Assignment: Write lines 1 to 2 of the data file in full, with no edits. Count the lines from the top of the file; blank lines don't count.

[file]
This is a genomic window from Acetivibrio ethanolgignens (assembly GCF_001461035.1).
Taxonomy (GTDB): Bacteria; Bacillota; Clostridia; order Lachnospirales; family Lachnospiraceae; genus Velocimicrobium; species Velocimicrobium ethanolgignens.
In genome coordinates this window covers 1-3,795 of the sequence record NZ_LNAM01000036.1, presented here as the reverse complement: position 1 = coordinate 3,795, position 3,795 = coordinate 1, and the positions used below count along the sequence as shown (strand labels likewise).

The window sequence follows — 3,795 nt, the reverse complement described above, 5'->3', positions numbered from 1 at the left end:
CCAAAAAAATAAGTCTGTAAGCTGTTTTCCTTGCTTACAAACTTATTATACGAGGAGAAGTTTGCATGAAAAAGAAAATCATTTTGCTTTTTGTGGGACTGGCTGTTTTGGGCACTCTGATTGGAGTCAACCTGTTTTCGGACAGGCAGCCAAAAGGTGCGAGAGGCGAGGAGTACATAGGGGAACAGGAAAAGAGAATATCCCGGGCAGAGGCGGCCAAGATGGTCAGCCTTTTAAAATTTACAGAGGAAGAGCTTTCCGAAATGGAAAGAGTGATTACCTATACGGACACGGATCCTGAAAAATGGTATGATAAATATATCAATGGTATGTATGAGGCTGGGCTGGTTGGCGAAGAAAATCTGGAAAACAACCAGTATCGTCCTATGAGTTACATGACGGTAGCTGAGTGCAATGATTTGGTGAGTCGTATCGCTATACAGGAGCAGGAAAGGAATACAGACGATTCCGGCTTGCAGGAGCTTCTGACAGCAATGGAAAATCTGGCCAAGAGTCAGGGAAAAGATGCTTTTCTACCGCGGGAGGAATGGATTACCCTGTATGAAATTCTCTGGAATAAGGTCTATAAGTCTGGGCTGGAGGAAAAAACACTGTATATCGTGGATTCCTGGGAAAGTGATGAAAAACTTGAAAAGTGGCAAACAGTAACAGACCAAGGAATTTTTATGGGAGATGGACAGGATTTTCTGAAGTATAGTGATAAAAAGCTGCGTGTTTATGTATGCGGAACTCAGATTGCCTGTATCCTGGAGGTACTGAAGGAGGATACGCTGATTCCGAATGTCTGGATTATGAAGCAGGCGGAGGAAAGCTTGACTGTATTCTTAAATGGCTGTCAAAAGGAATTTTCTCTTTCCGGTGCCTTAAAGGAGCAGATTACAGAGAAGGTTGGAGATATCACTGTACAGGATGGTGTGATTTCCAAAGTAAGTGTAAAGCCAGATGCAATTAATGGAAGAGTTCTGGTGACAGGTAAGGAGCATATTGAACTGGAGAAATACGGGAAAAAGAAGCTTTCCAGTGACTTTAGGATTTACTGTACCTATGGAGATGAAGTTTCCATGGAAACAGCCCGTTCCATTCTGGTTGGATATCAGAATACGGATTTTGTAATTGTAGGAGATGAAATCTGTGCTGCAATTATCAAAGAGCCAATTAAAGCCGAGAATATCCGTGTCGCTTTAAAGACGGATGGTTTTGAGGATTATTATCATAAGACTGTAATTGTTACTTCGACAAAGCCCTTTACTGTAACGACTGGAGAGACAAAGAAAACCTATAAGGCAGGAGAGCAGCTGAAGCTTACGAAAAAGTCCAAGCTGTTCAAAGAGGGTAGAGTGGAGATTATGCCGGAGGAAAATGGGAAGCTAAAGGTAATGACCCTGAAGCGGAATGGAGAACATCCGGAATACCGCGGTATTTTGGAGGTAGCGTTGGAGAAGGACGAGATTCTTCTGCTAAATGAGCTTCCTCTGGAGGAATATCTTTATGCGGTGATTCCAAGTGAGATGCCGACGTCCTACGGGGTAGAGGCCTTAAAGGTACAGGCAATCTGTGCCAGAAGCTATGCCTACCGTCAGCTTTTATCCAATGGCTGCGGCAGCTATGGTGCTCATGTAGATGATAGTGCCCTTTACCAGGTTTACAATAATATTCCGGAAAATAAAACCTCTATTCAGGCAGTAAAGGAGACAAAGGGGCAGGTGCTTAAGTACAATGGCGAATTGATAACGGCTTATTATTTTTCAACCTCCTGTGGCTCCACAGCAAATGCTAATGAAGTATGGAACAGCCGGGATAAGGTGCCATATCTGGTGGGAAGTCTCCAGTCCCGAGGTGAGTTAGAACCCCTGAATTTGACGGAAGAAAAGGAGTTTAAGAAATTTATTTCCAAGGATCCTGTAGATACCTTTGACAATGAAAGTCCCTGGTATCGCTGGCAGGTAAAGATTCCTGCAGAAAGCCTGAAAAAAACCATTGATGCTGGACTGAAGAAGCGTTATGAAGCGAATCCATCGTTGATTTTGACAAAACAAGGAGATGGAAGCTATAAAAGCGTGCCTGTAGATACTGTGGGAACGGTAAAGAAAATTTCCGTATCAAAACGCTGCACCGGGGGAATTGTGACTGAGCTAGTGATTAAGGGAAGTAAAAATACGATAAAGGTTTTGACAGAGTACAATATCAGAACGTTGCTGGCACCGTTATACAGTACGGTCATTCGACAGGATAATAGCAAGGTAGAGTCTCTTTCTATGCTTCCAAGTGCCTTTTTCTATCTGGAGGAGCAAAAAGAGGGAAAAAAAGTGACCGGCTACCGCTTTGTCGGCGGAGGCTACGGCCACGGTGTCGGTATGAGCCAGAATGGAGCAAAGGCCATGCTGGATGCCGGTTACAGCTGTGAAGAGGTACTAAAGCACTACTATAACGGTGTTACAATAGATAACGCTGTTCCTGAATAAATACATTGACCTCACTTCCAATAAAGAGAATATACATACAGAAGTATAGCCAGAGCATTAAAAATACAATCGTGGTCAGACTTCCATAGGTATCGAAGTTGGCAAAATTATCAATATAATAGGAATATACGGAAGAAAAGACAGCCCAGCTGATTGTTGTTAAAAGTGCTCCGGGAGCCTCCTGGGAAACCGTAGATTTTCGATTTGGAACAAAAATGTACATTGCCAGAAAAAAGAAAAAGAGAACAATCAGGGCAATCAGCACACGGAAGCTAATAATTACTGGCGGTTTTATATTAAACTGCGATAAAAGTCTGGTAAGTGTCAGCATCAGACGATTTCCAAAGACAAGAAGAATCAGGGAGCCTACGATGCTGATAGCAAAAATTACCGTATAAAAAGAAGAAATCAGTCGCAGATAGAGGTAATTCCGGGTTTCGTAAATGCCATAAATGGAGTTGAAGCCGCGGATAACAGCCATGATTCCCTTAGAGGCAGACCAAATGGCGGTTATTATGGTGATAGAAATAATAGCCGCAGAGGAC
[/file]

This is a genomic window from Acetivibrio ethanolgignens (assembly GCF_001461035.1).
Taxonomy (GTDB): Bacteria; Bacillota; Clostridia; order Lachnospirales; family Lachnospiraceae; genus Velocimicrobium; species Velocimicrobium ethanolgignens.